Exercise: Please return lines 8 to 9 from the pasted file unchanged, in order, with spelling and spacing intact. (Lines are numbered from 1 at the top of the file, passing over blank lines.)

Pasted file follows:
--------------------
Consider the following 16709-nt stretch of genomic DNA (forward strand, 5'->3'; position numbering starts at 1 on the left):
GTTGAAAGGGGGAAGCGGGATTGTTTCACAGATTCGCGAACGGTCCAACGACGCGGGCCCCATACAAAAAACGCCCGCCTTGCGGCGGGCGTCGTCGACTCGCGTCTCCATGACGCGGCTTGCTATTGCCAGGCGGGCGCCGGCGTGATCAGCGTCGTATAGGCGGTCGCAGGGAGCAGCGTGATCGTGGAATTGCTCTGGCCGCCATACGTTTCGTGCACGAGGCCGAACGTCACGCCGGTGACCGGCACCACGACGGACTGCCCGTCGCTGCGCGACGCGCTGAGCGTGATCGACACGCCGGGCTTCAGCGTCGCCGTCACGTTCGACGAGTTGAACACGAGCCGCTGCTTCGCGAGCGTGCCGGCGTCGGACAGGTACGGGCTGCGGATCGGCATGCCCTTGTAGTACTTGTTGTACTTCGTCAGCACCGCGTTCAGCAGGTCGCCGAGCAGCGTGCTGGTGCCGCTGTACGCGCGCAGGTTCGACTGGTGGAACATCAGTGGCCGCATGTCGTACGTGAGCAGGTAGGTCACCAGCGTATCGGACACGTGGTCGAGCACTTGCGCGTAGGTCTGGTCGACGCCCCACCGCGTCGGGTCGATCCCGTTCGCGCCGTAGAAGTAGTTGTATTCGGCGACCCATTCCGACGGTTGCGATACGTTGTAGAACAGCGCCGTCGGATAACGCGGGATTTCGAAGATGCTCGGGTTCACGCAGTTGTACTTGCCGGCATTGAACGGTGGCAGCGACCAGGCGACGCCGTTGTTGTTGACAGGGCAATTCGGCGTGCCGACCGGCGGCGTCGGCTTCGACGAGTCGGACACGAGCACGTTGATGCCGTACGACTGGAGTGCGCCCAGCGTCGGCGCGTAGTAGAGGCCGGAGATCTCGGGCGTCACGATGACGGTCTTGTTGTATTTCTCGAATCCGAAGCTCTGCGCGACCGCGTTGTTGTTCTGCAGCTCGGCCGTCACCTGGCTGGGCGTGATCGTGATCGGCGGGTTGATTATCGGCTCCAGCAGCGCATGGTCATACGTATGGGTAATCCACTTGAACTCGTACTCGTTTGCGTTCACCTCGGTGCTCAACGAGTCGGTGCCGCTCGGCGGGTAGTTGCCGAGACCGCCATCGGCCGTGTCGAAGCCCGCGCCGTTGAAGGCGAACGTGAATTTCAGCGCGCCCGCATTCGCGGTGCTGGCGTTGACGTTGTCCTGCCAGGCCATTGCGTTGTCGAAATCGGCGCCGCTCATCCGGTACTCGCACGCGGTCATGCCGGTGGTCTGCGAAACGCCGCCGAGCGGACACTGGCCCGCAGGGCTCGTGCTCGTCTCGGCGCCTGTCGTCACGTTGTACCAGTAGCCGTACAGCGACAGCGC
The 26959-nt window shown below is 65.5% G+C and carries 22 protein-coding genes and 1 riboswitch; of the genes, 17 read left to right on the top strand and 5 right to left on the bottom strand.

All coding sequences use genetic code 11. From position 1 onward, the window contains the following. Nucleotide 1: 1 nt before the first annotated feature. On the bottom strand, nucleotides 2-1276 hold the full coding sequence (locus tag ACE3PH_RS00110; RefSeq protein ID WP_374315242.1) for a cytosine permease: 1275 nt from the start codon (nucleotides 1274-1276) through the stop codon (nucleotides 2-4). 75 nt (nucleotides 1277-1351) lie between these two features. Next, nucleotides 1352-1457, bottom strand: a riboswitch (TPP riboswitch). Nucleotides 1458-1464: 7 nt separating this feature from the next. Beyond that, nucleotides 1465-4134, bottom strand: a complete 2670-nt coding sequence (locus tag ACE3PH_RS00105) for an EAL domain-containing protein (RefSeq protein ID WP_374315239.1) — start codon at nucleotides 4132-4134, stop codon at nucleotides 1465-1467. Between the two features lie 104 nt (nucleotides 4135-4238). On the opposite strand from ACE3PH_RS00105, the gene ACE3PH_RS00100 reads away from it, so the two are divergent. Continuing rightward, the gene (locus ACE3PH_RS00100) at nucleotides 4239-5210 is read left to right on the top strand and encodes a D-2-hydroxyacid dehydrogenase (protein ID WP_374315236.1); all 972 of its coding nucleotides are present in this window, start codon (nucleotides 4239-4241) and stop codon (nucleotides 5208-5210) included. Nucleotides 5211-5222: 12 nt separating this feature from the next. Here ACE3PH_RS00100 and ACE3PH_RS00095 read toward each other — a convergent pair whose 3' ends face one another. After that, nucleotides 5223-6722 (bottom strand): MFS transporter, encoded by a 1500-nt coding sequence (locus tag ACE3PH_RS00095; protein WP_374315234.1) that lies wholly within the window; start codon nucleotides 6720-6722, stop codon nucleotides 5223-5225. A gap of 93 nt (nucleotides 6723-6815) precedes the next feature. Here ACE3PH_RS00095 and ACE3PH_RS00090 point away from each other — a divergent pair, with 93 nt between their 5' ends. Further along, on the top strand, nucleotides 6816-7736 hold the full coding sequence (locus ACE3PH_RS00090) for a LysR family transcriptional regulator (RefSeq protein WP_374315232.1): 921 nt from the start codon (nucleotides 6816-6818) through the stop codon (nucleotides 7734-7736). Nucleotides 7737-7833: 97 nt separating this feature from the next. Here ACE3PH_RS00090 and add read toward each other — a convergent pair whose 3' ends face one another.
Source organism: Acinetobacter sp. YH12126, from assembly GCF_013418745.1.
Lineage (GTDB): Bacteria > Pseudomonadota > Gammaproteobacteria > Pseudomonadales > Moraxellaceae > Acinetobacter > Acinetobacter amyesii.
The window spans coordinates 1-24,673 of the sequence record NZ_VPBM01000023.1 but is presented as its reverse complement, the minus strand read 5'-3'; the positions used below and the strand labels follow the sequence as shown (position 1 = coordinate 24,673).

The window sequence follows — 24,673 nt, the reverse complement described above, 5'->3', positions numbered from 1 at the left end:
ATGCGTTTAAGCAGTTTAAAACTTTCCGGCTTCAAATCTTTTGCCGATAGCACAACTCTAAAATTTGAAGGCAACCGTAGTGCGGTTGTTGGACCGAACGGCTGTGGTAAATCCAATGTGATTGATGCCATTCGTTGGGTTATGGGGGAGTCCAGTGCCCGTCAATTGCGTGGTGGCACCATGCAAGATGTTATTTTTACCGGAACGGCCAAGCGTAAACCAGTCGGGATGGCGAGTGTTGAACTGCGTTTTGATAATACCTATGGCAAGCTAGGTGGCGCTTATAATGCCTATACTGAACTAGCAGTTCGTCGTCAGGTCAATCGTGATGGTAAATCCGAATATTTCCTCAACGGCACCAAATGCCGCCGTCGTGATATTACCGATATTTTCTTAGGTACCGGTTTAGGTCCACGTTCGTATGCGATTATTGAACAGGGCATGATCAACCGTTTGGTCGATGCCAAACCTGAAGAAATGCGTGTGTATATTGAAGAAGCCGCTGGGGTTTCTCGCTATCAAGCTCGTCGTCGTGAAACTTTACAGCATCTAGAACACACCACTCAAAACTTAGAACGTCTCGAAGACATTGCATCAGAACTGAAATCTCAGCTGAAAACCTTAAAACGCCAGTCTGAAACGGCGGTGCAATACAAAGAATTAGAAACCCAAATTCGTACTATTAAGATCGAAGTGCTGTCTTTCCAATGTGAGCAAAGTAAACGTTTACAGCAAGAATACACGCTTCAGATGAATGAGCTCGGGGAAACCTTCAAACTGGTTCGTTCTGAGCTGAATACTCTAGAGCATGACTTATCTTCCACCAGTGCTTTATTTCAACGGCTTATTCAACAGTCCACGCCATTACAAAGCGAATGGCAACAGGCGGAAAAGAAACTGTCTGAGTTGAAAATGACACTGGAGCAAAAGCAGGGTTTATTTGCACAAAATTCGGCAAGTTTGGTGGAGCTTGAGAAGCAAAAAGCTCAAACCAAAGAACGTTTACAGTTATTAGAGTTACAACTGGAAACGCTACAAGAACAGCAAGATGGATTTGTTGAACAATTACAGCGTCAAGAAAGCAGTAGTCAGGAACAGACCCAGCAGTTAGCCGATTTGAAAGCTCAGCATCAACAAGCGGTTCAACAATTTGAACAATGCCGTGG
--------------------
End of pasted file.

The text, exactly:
The window sequence follows — 24,673 nt, the reverse complement described above, 5'->3', positions numbered from 1 at the left end:
ATGCGTTTAAGCAGTTTAAAACTTTCCGGCTTCAAATCTTTTGCCGATAGCACAACTCTAAAATTTGAAGGCAACCGTAGTGCGGTTGTTGGACCGAACGGCTGTGGTAAATCCAATGTGATTGATGCCATTCGTTGGGTTATGGGGGAGTCCAGTGCCCGTCAATTGCGTGGTGGCACCATGCAAGATGTTATTTTTACCGGAACGGCCAAGCGTAAACCAGTCGGGATGGCGAGTGTTGAACTGCGTTTTGATAATACCTATGGCAAGCTAGGTGGCGCTTATAATGCCTATACTGAACTAGCAGTTCGTCGTCAGGTCAATCGTGATGGTAAATCCGAATATTTCCTCAACGGCACCAAATGCCGCCGTCGTGATATTACCGATATTTTCTTAGGTACCGGTTTAGGTCCACGTTCGTATGCGATTATTGAACAGGGCATGATCAACCGTTTGGTCGATGCCAAACCTGAAGAAATGCGTGTGTATATTGAAGAAGCCGCTGGGGTTTCTCGCTATCAAGCTCGTCGTCGTGAAACTTTACAGCATCTAGAACACACCACTCAAAACTTAGAACGTCTCGAAGACATTGCATCAGAACTGAAATCTCAGCTGAAAACCTTAAAACGCCAGTCTGAAACGGCGGTGCAATACAAAGAATTAGAAACCCAAATTCGTACTATTAAGATCGAAGTGCTGTCTTTCCAATGTGAGCAAAGTAAACGTTTACAGCAAGAATACACGCTTCAGATGAATGAGCTCGGGGAAACCTTCAAACTGGTTCGTTCTGAGCTGAATACTCTAGAGCATGACTTATCTTCCACCAGTGCTTTATTTCAACGGCTTATTCAACAGTCCACGCCATTACAAAGCGAATGGCAACAGGCGGAAAAGAAACTGTCTGAGTTGAAAATGACACTGGAGCAAAAGCAGGGTTTATTTGCACAAAATTCGGCAAGTTTGGTGGAGCTTGAGAAGCAAAAAGCTCAAACCAAAGAACGTTTACAGTTATTAGAGTTACAACTGGAAACGCTACAAGAACAGCAAGATGGATTTGTTGAACAATTACAGCGTCAAGAAAGCAGTAGTCAGGAACAGACCCAGCAGTTAGCCGATTTGAAAGCTCAGCATCAACAAGCGGTTCAACAATTTGAACAATGCCGTGG